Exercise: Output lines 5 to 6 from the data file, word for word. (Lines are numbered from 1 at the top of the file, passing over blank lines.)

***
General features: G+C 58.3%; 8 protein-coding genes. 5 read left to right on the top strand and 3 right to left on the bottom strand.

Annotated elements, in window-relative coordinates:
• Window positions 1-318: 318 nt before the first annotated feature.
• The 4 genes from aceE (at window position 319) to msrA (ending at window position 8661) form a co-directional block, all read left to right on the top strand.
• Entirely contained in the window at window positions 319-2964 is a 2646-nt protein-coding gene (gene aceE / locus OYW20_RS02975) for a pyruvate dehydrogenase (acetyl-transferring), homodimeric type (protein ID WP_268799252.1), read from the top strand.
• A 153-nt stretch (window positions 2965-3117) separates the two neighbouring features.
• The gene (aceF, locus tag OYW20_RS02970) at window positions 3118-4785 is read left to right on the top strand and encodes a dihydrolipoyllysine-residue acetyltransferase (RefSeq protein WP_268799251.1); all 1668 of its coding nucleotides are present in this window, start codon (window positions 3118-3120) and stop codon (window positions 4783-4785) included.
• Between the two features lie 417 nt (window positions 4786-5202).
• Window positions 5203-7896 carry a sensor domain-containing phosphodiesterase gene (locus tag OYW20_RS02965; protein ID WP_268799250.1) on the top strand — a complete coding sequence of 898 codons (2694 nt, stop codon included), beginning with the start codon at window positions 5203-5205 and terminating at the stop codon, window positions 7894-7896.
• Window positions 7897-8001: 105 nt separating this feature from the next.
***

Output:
• Entirely contained in the window at window positions 319-2964 is a 2646-nt protein-coding gene (gene aceE / locus OYW20_RS02975) for a pyruvate dehydrogenase (acetyl-transferring), homodimeric type (protein ID WP_268799252.1), read from the top strand.
• A 153-nt stretch (window positions 2965-3117) separates the two neighbouring features.